I’d like to be someone who sets an example of what is possible relating to aging. It felt wonderful when a young thirty-year-old friend commented that when she clicked on my new picture online, she was delighted to see I wasn’t trying to look like a 40 or 50-something line-free, flawlessly Photoshopped woman. That I look beautiful and still represent my older age. A great affirmation for me.

Beauty is still an incredibly sensitive subject for me. I know that true beauty does come from inside. It radiates out from the soul. Hopefully my life experiences are shining through and I can continue to contribute to this ongoing conversation about aging gracefully, especially in a time when women feel compelled to have all kinds of “work” done to their faces in an effort to look young. Much of the time, ending up not even looking like who they are, but some fake virtually unrecognizable version of themselves. Each to their own. My vote goes to real and authentic.

All any of us truly wants is to be seen. So with Mother’s Day approaching, I encourage us all to shift the way we look and “see” the true beauty in everyone — regardless of age.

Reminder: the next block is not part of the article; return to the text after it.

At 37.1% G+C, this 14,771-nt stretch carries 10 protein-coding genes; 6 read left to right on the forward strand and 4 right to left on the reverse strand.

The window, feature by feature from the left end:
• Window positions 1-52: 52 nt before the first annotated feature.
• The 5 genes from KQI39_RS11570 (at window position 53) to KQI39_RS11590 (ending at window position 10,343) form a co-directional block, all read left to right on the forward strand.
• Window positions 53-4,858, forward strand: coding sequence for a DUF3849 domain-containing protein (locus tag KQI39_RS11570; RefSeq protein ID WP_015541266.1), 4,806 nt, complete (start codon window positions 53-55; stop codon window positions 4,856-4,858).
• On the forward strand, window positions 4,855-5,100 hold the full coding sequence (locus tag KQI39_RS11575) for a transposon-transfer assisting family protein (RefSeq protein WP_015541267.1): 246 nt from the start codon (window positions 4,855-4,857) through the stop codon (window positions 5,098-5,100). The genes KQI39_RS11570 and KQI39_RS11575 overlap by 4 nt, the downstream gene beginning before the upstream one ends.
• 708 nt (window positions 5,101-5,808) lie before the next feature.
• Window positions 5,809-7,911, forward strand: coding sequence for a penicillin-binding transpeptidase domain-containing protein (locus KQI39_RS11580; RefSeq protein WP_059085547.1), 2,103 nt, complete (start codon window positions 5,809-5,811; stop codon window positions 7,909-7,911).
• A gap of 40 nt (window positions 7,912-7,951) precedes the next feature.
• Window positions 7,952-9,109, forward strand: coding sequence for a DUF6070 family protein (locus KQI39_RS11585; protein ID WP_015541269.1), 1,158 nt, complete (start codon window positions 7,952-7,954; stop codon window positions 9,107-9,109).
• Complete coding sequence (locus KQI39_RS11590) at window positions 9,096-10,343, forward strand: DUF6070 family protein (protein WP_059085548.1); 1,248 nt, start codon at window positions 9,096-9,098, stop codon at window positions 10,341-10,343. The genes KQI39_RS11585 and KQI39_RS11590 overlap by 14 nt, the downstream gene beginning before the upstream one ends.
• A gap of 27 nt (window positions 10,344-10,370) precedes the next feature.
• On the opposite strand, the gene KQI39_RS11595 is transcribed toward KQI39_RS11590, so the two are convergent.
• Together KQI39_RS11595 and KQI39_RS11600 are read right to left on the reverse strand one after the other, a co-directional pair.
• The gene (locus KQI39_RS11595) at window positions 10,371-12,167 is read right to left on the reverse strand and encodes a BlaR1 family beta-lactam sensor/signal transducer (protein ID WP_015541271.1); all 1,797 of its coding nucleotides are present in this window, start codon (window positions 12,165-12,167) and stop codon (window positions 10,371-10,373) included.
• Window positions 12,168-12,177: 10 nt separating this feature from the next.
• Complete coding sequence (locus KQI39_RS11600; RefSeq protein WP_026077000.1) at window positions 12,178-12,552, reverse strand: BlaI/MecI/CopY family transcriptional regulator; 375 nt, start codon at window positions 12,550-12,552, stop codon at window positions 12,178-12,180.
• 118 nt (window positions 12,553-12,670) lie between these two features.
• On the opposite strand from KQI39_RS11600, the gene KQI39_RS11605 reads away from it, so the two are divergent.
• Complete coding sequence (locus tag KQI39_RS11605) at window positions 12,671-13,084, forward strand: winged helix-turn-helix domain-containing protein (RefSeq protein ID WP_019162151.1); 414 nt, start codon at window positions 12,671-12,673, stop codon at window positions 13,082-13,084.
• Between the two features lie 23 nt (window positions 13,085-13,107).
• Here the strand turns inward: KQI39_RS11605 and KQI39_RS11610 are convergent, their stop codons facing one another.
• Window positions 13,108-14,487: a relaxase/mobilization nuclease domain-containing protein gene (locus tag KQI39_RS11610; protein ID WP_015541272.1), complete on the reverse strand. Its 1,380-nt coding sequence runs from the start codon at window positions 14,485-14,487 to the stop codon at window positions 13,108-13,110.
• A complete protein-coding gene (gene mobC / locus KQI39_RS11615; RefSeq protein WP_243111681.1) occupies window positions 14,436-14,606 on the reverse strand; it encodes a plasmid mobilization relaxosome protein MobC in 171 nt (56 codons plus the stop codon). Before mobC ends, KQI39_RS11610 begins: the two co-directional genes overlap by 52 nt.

Love to hear your thoughts on women, aging and beauty.

Visit me at: www.beverleygolden.com   or follow me on Twitter: @goldenbeverley

Deepak Chopra: The Mystery of Memory

How do we recall a memory and where does it disappear to once we’ve remembered it? Do we exist in our brains or are they tools of our consciousness? In this week’s episode of “The Rabbit Hole” on The Chopra Well, Deepak Chopra explores the mysterious world of our memories and where they live in our brain.

So, do you remember what you had for dinner last night? How about the house you lived in as a child? Or the way you felt the first time you heard your favorite song? If these memories exist as waves of potential, there for us to recall at any moment, then our entire past, present, and future may be more simultaneously interwoven then we thought.